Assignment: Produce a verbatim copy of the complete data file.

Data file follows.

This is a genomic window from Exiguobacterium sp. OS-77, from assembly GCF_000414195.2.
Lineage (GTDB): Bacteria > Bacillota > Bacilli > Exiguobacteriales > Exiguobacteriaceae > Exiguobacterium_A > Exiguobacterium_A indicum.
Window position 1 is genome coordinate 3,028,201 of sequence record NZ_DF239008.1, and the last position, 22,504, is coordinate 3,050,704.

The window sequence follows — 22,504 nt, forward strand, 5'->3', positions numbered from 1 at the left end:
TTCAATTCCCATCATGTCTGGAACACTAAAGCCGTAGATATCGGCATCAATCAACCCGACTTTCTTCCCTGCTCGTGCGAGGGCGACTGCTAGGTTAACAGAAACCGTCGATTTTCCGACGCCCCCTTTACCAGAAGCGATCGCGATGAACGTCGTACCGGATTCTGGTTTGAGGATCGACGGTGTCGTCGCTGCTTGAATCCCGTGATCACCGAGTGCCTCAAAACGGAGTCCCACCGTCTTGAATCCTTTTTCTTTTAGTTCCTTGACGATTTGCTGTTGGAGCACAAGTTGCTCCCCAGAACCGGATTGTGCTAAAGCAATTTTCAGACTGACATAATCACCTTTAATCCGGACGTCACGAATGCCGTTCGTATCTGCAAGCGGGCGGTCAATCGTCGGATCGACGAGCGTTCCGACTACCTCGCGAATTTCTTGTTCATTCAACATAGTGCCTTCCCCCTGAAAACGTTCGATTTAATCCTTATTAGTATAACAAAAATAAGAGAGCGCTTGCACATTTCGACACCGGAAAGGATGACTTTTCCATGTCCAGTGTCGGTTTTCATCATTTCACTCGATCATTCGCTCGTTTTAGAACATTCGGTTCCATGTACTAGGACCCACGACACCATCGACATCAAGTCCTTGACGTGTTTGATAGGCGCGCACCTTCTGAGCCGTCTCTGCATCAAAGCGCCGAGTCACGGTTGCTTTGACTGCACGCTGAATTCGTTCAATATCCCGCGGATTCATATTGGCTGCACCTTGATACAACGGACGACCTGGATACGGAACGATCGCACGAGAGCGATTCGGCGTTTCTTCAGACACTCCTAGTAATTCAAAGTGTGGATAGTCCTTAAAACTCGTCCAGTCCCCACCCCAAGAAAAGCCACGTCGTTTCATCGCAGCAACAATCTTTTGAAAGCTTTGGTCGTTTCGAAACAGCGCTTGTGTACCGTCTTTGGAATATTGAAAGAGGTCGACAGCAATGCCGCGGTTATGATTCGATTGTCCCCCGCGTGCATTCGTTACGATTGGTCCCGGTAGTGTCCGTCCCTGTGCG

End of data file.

This is a genomic window from Exiguobacterium sp. OS-77, from assembly GCF_000414195.2.
Lineage (GTDB): Bacteria > Bacillota > Bacilli > Exiguobacteriales > Exiguobacteriaceae > Exiguobacterium_A > Exiguobacterium_A indicum.
Window position 1 is genome coordinate 3,028,201 of sequence record NZ_DF239008.1, and the last position, 22,504, is coordinate 3,050,704.

The window sequence follows — 22,504 nt, forward strand, 5'->3', positions numbered from 1 at the left end:
TTCAATTCCCATCATGTCTGGAACACTAAAGCCGTAGATATCGGCATCAATCAACCCGACTTTCTTCCCTGCTCGTGCGAGGGCGACTGCTAGGTTAACAGAAACCGTCGATTTTCCGACGCCCCCTTTACCAGAAGCGATCGCGATGAACGTCGTACCGGATTCTGGTTTGAGGATCGACGGTGTCGTCGCTGCTTGAATCCCGTGATCACCGAGTGCCTCAAAACGGAGTCCCACCGTCTTGAATCCTTTTTCTTTTAGTTCCTTGACGATTTGCTGTTGGAGCACAAGTTGCTCCCCAGAACCGGATTGTGCTAAAGCAATTTTCAGACTGACATAATCACCTTTAATCCGGACGTCACGAATGCCGTTCGTATCTGCAAGCGGGCGGTCAATCGTCGGATCGACGAGCGTTCCGACTACCTCGCGAATTTCTTGTTCATTCAACATAGTGCCTTCCCCCTGAAAACGTTCGATTTAATCCTTATTAGTATAACAAAAATAAGAGAGCGCTTGCACATTTCGACACCGGAAAGGATGACTTTTCCATGTCCAGTGTCGGTTTTCATCATTTCACTCGATCATTCGCTCGTTTTAGAACATTCGGTTCCATGTACTAGGACCCACGACACCATCGACATCAAGTCCTTGACGTGTTTGATAGGCGCGCACCTTCTGAGCCGTCTCTGCATCAAAGCGCCGAGTCACGGTTGCTTTGACTGCACGCTGAATTCGTTCAATATCCCGCGGATTCATATTGGCTGCACCTTGATACAACGGACGACCTGGATACGGAACGATCGCACGAGAGCGATTCGGCGTTTCTTCAGACACTCCTAGTAATTCAAAGTGTGGATAGTCCTTAAAACTCGTCCAGTCCCCACCCCAAGAAAAGCCACGTCGTTTCATCGCAGCAACAATCTTTTGAAAGCTTTGGTCGTTTCGAAACAGCGCTTGTGTACCGTCTTTGGAATATTGAAAGAGGTCGACAGCAATGCCGCGGTTATGATTCGATTGTCCCCCGCGTGCATTCGTTACGATTGGTCCCGGTAGTGTCCGTCCCTGTGCG